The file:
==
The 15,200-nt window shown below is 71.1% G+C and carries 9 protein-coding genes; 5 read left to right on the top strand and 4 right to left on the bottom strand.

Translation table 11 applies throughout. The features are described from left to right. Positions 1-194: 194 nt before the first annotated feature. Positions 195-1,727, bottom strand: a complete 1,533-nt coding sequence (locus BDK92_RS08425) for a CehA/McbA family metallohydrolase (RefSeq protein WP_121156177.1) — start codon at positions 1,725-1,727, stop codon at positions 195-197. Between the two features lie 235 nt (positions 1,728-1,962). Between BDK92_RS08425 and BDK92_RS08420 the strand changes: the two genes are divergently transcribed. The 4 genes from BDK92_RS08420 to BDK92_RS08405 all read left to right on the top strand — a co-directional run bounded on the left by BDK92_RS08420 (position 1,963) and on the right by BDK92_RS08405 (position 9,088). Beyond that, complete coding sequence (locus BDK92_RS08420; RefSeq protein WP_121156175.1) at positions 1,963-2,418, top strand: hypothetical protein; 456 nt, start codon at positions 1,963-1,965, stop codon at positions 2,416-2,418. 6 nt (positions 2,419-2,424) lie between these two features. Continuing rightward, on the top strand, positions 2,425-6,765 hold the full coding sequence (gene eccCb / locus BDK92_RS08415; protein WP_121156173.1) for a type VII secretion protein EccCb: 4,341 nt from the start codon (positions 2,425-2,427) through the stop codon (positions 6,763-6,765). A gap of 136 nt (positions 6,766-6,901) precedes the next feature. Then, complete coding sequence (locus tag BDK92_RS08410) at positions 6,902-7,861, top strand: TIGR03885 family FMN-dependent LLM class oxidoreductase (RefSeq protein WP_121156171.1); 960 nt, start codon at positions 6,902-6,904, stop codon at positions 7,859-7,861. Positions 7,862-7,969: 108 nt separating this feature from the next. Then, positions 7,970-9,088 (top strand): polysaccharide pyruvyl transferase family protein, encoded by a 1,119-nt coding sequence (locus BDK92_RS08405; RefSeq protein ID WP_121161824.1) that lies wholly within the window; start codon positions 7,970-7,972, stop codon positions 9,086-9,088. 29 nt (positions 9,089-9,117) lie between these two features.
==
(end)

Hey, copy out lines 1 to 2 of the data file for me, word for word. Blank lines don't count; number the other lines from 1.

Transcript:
The 15,200-nt window shown below is 71.1% G+C and carries 9 protein-coding genes; 5 read left to right on the top strand and 4 right to left on the bottom strand.

Translation table 11 applies throughout. The features are described from left to right. Positions 1-194: 194 nt before the first annotated feature. Positions 195-1,727, bottom strand: a complete 1,533-nt coding sequence (locus BDK92_RS08425) for a CehA/McbA family metallohydrolase (RefSeq protein WP_121156177.1) — start codon at positions 1,725-1,727, stop codon at positions 195-197. Between the two features lie 235 nt (positions 1,728-1,962). Between BDK92_RS08425 and BDK92_RS08420 the strand changes: the two genes are divergently transcribed. The 4 genes from BDK92_RS08420 to BDK92_RS08405 all read left to right on the top strand — a co-directional run bounded on the left by BDK92_RS08420 (position 1,963) and on the right by BDK92_RS08405 (position 9,088). Beyond that, complete coding sequence (locus BDK92_RS08420; RefSeq protein WP_121156175.1) at positions 1,963-2,418, top strand: hypothetical protein; 456 nt, start codon at positions 1,963-1,965, stop codon at positions 2,416-2,418. 6 nt (positions 2,419-2,424) lie between these two features. Continuing rightward, on the top strand, positions 2,425-6,765 hold the full coding sequence (gene eccCb / locus BDK92_RS08415; protein WP_121156173.1) for a type VII secretion protein EccCb: 4,341 nt from the start codon (positions 2,425-2,427) through the stop codon (positions 6,763-6,765). A gap of 136 nt (positions 6,766-6,901) precedes the next feature. Then, complete coding sequence (locus tag BDK92_RS08410) at positions 6,902-7,861, top strand: TIGR03885 family FMN-dependent LLM class oxidoreductase (RefSeq protein WP_121156171.1); 960 nt, start codon at positions 6,902-6,904, stop codon at positions 7,859-7,861. Positions 7,862-7,969: 108 nt separating this feature from the next. Then, positions 7,970-9,088 (top strand): polysaccharide pyruvyl transferase family protein, encoded by a 1,119-nt coding sequence (locus BDK92_RS08405; RefSeq protein ID WP_121161824.1) that lies wholly within the window; start codon positions 7,970-7,972, stop codon positions 9,086-9,088. 29 nt (positions 9,089-9,117) lie between these two features.